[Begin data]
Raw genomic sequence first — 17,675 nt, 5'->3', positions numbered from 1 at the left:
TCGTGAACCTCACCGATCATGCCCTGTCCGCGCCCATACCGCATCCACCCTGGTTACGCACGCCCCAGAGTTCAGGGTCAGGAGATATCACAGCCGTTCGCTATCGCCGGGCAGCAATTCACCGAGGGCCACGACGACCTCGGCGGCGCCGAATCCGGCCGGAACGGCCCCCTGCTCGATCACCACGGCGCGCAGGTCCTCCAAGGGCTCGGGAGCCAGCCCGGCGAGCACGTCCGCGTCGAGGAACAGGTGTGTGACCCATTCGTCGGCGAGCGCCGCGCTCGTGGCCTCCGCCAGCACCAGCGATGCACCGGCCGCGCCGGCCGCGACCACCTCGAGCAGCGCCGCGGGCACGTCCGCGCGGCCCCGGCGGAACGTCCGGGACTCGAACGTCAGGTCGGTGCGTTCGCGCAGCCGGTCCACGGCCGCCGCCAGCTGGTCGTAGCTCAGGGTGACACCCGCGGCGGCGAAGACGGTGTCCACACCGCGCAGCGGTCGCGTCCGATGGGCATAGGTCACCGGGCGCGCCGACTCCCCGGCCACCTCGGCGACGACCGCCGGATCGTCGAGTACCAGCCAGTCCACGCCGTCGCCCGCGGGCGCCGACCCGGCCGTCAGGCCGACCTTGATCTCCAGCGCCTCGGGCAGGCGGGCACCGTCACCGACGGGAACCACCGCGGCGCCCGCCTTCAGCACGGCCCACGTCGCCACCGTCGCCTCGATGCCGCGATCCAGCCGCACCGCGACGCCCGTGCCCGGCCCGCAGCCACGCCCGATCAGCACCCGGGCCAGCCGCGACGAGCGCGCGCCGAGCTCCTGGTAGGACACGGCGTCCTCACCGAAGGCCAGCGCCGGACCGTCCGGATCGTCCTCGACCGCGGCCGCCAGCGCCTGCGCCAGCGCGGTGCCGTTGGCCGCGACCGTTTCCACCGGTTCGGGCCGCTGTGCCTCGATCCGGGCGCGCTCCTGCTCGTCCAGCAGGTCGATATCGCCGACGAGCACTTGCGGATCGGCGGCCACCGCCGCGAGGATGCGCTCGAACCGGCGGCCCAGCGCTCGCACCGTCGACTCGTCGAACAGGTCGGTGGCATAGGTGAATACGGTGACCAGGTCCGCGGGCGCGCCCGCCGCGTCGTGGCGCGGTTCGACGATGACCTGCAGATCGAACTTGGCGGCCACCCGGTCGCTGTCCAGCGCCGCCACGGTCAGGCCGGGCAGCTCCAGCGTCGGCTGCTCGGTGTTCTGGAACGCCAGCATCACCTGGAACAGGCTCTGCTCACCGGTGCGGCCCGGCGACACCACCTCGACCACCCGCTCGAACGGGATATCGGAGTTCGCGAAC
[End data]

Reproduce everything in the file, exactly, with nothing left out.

Raw genomic sequence first — 17,675 nt, 5'->3', positions numbered from 1 at the left:
TCGTGAACCTCACCGATCATGCCCTGTCCGCGCCCATACCGCATCCACCCTGGTTACGCACGCCCCAGAGTTCAGGGTCAGGAGATATCACAGCCGTTCGCTATCGCCGGGCAGCAATTCACCGAGGGCCACGACGACCTCGGCGGCGCCGAATCCGGCCGGAACGGCCCCCTGCTCGATCACCACGGCGCGCAGGTCCTCCAAGGGCTCGGGAGCCAGCCCGGCGAGCACGTCCGCGTCGAGGAACAGGTGTGTGACCCATTCGTCGGCGAGCGCCGCGCTCGTGGCCTCCGCCAGCACCAGCGATGCACCGGCCGCGCCGGCCGCGACCACCTCGAGCAGCGCCGCGGGCACGTCCGCGCGGCCCCGGCGGAACGTCCGGGACTCGAACGTCAGGTCGGTGCGTTCGCGCAGCCGGTCCACGGCCGCCGCCAGCTGGTCGTAGCTCAGGGTGACACCCGCGGCGGCGAAGACGGTGTCCACACCGCGCAGCGGTCGCGTCCGATGGGCATAGGTCACCGGGCGCGCCGACTCCCCGGCCACCTCGGCGACGACCGCCGGATCGTCGAGTACCAGCCAGTCCACGCCGTCGCCCGCGGGCGCCGACCCGGCCGTCAGGCCGACCTTGATCTCCAGCGCCTCGGGCAGGCGGGCACCGTCACCGACGGGAACCACCGCGGCGCCCGCCTTCAGCACGGCCCACGTCGCCACCGTCGCCTCGATGCCGCGATCCAGCCGCACCGCGACGCCCGTGCCCGGCCCGCAGCCACGCCCGATCAGCACCCGGGCCAGCCGCGACGAGCGCGCGCCGAGCTCCTGGTAGGACACGGCGTCCTCACCGAAGGCCAGCGCCGGACCGTCCGGATCGTCCTCGACCGCGGCCGCCAGCGCCTGCGCCAGCGCGGTGCCGTTGGCCGCGACCGTTTCCACCGGTTCGGGCCGCTGTGCCTCGATCCGGGCGCGCTCCTGCTCGTCCAGCAGGTCGATATCGCCGACGAGCACTTGCGGATCGGCGGCCACCGCCGCGAGGATGCGCTCGAACCGGCGGCCCAGCGCTCGCACCGTCGACTCGTCGAACAGGTCGGTGGCATAGGTGAATACGGTGACCAGGTCCGCGGGCGCGCCCGCCGCGTCGTGGCGCGGTTCGACGATGACCTGCAGATCGAACTTGGCGGCCACCCGGTCGCTGTCCAGCGCCGCCACGGTCAGGCCGGGCAGCTCCAGCGTCGGCTGCTCGGTGTTCTGGAACGCCAGCATCACCTGGAACAGGCTCTGCTCACCGGTGCGGCCCGGCGACACCACCTCGACCACCCGCTCGAACGGGATATCGGAGTTCGCGAAC